The New York Times said it had fallen victim to hackers possibly connected to China's military, linking the sophisticated attacks to its exposé of the vast wealth amassed by Premier Wen Jiabao's family.
China, which has blocked the U.S. newspaper's website ever since its report on Mr. Wen's relatives came out in October, said it was "groundless" to suggest any state-endorsed program of hacking.
"To arbitrarily assert and to conclude without hard evidence that China participated in such hacking attacks is totally irresponsible," Foreign Ministry spokesman Hong Lei told reporters in Beijing.
But computing experts hired by the New York Times to clean up its systems said the attack bore all the hallmarks of other hacking cases where China's military has stood accused of directing intrusions into IT systems.
The hackers have over the past four months infiltrated Times systems and snatched staff passwords, and their probing has been particularly focused on the e-mails of Shanghai bureau chief David Barboza, the newspaper said.
According to a Barboza story published on Oct. 25, close relatives of Mr. Wen have made billions of dollars in business dealings over the years while he has been in day-to-day charge of China's government machinery.
"Chinese hackers, using methods that some consultants have associated with the Chinese military in the past, breached The Times's network," the newspaper said, citing digital evidence gathered by its security experts.
The newspaper said the IT consultants believed the attacks "started from the same university computers used by the Chinese military to attack United States military contractors in the past."
The hackers stole corporate passwords and targeted the computers of 53 employees, including former Beijing bureau chief Jim Yardley, who is now the Times's South Asia bureau chief based in India.
"Experts found no evidence that the intruders used the passwords to seek information that was not related to the reporting on the Wen family," the newspaper said, adding that no customer data was stolen either.
The Times said the hackers appeared to be looking for "the names of people who might have provided information to Mr. Barboza," but said there was no evidence that sensitive e-mails or files from the reporting were compromised.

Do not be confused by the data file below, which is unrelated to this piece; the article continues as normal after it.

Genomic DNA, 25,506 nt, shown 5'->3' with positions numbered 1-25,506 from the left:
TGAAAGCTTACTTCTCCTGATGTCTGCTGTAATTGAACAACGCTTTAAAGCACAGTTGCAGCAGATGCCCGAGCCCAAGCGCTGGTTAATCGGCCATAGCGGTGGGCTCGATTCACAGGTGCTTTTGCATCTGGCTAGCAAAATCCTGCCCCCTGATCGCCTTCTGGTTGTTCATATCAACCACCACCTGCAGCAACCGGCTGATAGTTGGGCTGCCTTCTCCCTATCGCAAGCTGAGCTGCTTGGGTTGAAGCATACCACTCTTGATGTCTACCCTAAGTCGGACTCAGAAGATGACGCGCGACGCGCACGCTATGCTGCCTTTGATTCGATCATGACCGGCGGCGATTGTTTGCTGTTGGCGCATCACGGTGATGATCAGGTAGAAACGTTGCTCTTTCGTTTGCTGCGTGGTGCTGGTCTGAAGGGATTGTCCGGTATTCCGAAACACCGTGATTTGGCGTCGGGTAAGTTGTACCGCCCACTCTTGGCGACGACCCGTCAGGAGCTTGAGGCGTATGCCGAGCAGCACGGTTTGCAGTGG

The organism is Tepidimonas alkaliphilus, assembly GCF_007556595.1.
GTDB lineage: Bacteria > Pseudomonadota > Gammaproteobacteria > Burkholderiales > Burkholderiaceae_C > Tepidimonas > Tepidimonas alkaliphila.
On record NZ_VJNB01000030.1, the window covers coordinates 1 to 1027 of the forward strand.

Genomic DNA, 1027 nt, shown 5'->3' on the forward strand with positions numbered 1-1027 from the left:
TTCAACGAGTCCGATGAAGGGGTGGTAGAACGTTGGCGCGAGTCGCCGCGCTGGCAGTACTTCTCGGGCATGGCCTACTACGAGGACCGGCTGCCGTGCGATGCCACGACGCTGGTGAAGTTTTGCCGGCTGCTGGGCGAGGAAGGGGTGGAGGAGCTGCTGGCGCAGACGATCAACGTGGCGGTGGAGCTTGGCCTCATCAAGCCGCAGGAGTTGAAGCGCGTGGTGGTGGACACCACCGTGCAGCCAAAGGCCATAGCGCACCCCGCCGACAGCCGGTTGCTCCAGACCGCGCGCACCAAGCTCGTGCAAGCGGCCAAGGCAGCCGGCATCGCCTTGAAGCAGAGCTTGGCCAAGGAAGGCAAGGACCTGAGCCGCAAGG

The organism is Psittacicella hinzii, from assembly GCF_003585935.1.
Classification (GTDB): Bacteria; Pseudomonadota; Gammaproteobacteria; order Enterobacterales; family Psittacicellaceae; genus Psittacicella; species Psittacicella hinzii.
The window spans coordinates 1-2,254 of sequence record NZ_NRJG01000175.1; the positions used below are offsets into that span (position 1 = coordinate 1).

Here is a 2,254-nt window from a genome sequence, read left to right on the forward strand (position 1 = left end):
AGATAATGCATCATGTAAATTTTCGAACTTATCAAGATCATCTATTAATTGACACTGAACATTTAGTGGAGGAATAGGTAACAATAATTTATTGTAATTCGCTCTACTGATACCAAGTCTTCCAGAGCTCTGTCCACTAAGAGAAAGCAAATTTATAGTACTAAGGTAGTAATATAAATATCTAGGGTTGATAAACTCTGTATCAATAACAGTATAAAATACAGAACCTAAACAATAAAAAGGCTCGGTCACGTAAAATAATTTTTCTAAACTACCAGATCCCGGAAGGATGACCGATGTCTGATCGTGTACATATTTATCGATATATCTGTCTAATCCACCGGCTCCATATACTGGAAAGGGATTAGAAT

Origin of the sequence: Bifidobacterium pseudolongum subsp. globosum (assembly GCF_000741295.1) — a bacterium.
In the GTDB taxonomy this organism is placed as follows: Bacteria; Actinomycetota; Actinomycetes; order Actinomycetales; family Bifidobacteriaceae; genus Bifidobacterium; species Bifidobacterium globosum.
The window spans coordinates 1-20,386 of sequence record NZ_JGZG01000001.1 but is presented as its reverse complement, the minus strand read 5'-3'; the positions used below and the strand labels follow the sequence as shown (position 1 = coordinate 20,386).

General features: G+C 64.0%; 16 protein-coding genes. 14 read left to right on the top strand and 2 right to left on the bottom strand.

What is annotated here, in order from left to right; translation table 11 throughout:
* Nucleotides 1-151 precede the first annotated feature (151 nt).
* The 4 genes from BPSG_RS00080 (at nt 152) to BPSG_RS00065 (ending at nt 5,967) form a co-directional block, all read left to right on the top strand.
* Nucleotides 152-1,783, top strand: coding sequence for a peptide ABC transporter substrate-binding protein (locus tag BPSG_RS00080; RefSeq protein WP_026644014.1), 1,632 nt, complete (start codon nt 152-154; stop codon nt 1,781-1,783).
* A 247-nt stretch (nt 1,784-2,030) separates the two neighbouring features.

The paper said that with the help of outside computer experts, it had managed to kick out the intruders and prevent them from breaking into its systems again.
"They could have wreaked havoc on our systems," Times chief information officer Marc Frons said of the hackers. "But that was not what they were after."
The Times said Bloomberg News was also targeted by Chinese hackers, after publishing in June a report on the wealth accumulated by relatives of Xi Jinping. In November, Mr. Xi was elevated to leader of the Chinese Communist Party.
The Times asked AT&T, which monitors its computer network, to watch for unusual activity after learning of warnings from Chinese officials that its investigation into the Mr. Wen family's wealth would have "consequences."
It also briefed the Federal Bureau of Investigation on the hacking. But with the attacks persisting after the Wen investigation was published, the Times hired IT security firm Mandiant on Nov. 7.
"If you look at each attack in isolation, you can't say, 'This is the Chinese military,'" said Mandiant chief security officer Richard Bejtlich.
But he added: "When you see the same group steal data on Chinese dissidents and Tibetan activists, then attack an aerospace company, it starts to push you in the right direction."
AFP in Beijing sought further comment from China's Internet regulator but there was no immediate response. In October, the foreign ministry accused the New York Times of having "ulterior motives" and trying to "smear" China.
The newspaper's report at the time said investments by Mr. Wen's son, wife and others spanning the banking, jewellery and telecom sectors were worth at least $2.7-billion.